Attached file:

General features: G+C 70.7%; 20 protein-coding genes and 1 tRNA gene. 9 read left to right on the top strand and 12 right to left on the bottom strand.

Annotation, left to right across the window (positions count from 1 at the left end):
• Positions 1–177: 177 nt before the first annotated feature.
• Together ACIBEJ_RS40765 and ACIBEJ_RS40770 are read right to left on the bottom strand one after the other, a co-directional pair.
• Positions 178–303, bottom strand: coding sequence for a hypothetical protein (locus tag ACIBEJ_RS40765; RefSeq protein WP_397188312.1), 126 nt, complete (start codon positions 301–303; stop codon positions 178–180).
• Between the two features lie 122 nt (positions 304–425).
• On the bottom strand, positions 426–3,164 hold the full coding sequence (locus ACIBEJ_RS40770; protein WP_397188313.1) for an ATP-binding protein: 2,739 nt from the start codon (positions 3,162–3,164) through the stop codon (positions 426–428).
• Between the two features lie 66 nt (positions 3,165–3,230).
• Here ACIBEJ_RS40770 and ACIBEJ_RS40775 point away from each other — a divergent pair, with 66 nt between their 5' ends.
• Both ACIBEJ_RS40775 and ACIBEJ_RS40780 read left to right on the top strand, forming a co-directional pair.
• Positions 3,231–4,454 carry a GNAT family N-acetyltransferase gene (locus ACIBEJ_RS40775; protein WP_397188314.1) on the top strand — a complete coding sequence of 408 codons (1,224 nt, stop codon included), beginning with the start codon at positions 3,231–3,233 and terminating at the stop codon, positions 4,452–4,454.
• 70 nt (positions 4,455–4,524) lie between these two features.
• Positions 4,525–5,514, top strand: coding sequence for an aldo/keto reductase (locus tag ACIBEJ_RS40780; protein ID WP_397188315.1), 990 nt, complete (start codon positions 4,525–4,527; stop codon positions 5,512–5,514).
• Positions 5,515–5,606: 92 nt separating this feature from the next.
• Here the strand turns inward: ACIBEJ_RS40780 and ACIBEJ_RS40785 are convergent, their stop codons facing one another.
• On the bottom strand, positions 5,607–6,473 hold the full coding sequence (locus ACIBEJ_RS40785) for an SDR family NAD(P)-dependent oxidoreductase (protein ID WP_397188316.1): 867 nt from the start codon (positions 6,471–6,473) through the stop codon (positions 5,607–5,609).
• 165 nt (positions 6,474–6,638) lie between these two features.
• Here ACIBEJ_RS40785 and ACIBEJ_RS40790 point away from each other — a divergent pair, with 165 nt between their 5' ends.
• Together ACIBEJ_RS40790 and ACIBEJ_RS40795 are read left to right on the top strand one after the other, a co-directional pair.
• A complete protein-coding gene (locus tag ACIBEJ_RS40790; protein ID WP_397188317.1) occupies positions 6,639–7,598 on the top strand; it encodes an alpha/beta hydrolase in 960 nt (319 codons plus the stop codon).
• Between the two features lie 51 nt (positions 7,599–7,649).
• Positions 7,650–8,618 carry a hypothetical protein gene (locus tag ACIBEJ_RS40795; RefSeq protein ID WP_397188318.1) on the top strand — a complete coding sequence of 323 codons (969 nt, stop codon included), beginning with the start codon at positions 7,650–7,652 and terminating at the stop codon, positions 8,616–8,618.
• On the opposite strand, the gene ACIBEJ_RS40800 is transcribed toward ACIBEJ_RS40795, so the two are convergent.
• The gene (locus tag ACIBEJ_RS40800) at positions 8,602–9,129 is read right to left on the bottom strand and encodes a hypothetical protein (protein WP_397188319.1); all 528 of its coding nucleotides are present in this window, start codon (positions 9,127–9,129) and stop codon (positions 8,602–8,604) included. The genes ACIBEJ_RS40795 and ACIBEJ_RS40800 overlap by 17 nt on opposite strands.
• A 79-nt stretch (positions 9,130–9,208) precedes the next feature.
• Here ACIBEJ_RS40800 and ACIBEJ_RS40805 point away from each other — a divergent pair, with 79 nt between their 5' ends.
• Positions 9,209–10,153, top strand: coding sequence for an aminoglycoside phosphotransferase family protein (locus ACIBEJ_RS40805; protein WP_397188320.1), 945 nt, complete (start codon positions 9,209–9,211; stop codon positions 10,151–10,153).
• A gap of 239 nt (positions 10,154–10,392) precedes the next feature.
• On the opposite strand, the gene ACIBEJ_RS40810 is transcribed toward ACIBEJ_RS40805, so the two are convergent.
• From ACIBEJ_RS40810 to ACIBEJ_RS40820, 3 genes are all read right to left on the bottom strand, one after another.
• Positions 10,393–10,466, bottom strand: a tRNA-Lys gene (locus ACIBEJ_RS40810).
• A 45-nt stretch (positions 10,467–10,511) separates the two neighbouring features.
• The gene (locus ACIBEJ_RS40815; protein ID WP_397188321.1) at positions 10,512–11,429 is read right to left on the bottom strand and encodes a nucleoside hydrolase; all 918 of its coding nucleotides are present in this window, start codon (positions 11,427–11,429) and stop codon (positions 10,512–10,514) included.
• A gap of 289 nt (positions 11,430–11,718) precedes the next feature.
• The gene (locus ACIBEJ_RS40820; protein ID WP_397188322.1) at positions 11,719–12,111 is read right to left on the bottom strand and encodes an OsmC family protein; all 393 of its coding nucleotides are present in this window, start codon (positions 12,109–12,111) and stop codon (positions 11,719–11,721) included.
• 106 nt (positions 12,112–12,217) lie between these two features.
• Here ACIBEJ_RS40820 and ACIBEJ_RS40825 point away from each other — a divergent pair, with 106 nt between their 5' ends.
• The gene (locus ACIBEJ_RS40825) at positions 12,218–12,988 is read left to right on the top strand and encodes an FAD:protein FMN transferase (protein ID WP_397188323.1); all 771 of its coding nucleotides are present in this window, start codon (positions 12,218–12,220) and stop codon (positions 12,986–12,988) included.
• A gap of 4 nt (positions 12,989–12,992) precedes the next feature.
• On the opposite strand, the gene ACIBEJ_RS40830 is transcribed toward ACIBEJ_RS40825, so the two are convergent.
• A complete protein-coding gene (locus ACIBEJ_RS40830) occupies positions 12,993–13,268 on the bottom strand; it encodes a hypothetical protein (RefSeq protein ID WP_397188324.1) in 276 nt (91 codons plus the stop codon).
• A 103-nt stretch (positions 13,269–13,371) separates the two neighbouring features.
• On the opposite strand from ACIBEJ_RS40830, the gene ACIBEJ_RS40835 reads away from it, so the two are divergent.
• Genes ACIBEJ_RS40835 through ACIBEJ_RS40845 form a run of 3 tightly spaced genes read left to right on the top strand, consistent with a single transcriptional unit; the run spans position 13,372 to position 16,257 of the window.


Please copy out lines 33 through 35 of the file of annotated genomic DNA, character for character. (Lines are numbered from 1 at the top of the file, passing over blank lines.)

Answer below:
• The gene (locus ACIBEJ_RS40815; protein ID WP_397188321.1) at positions 10,512–11,429 is read right to left on the bottom strand and encodes a nucleoside hydrolase; all 918 of its coding nucleotides are present in this window, start codon (positions 11,427–11,429) and stop codon (positions 10,512–10,514) included.
• A gap of 289 nt (positions 11,430–11,718) precedes the next feature.
• The gene (locus ACIBEJ_RS40820; protein ID WP_397188322.1) at positions 11,719–12,111 is read right to left on the bottom strand and encodes an OsmC family protein; all 393 of its coding nucleotides are present in this window, start codon (positions 12,109–12,111) and stop codon (positions 11,719–11,721) included.